(14:00) Eric Brotman 

I will call it blind, stupid luck. I had been interning in both high school and college for a number of– I interned for law firms and interned for a brokerage firm. I took a job at a brokerage firm when I got out of college in the legal department. Like lots of English majors, I was either going to teach or go to law school and I was thinking maybe more like law school. So, I took a job in the legal department of a financial company. Within six months to a year, I fell in love with the financial piece far more than the legal piece. Despite having taken lSATs and applied to school and gotten into law school and paid a deposit for law school, I didn’t go. It was not my path. So, I actually ate a deposit for law school many years ago and I don’t regret it. It was the best decision I ever made because it helped me chase what I really loved. So, I fell in love with the financial world right away and I fell in love with it because I realized just how much incredible need there is for people to understand personal finance. So, when I say personal financial literacy is the key to everything, to me, it is, to me financial literacy is as important as literacy. Because without it, you really are helpless and there are predators and creditors out there, and so you become prey and that’s not good. A lot of people make financial decisions, either blindly or using the guidance from those who really shouldn’t be giving the guidance anyway, the blind who led the blind a lot of the times and something like that. So, I found I could really make a difference in lots of people’s lives. That was– it was Kismet. It was an accident that I found finance.

 

(15:44) Dr. Doreen Downing

Predators and creditors … what an alliteration, I’ll always remember that.

 

(15:49) Eric Brotman 

Oh, well, I’m not going to try and say three times fast. But yes, I mean, when you think about it, protecting yourself and your loved ones from those kinds of things. Whether back in the day, it was having a moat around your castle to protect against invaders. Today, it’s cybersecurity. But no matter how time changes, it’s still about protecting your loved ones and your wealth and your resource.

 

(16:14) Dr. Doreen Downing 

Yeah, and having somebody like you, it feels like who cares, I get that today. Hopefully, my listeners are hearing that you aren’t just some robot out to make money. You’re really relatable. I think that that’s what we need is support along the way. Because, in a way, I’m thinking about you in a position like me, I’m looking at people and I’m looking at possibility and I’m looking at growth, and I’m looking at what could be for them. That feels like you are looking at people knowing more than they know about what’s possible.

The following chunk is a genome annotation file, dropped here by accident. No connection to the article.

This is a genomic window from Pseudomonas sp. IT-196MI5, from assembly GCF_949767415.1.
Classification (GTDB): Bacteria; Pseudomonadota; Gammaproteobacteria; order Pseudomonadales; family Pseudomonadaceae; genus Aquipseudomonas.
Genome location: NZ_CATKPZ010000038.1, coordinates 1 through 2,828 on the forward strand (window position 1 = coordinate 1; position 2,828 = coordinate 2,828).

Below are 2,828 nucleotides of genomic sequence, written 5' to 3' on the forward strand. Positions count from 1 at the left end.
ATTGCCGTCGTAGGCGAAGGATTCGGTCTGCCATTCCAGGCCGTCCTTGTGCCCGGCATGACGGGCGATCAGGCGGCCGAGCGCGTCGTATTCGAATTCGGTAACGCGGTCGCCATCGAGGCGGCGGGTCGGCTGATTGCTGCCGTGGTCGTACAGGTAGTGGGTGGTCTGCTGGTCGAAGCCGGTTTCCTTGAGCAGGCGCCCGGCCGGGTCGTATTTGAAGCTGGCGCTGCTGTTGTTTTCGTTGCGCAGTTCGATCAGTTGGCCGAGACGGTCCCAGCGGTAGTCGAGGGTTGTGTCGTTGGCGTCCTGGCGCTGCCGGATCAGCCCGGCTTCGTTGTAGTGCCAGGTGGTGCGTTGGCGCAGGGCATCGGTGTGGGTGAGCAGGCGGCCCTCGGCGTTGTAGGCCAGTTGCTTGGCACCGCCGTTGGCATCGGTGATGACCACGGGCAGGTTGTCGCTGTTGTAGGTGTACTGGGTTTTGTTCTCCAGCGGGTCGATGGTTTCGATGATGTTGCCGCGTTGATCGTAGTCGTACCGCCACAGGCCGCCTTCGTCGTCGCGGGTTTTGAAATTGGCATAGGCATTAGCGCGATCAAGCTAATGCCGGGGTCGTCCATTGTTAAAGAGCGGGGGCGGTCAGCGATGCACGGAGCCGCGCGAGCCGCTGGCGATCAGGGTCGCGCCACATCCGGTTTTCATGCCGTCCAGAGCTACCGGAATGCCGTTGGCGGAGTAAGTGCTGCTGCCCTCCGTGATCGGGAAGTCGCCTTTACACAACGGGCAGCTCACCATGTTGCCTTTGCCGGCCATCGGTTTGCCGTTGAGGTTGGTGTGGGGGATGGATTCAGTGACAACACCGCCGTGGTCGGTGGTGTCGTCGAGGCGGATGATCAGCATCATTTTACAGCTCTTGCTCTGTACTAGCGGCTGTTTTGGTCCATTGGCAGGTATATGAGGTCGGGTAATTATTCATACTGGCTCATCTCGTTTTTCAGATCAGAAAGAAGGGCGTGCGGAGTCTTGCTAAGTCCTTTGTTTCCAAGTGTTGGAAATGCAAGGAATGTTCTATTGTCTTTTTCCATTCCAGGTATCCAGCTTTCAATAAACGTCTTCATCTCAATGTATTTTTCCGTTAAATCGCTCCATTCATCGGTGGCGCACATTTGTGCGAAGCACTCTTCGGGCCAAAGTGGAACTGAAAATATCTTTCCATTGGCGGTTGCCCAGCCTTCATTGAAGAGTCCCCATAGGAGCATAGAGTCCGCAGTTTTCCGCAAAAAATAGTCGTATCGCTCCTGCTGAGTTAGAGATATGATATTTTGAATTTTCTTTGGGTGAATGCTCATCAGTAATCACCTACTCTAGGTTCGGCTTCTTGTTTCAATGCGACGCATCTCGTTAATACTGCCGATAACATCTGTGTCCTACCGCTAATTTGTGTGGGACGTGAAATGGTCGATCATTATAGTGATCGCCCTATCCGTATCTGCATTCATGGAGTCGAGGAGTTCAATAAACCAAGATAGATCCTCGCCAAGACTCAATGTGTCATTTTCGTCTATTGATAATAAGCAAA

(17:00) Eric Brotman 

Helping people realize a mindset of abundance. Yogi’s, figured that out 3000 years ago, but there are ways to find abundance and joy that stem from making good decisions. So, a lot of people are driven by fear. I’m one of those preachers, my fear of failure has driven me professionally my whole life, not because I’ve had a history of failing, particularly at anything, but because it’s the one thing I didn’t want to face was not being good at something or failing at something. So, it forced me to work and I think I outwork a lot of people. I outworked my peers, I know that and not in school, not academically, academically, I really grabbed the bull by the horn and enjoyed my college years. I didn’t spend them nearly as much in the library as some, I spent them, relating to people, and I spend them in more bars than I care to admit too, so we could talk about that if you want to. But the reality is, I had a lot of fun in college, I made a lot of great friends and I learned a whole lot about life. I’m not going to say I didn’t apply myself; I’m going to say I didn’t stress over the grades. I made sure I had a great experience. I don’t regret that today. My transcript is not something someone asked me about anymore, it’s been 30 years.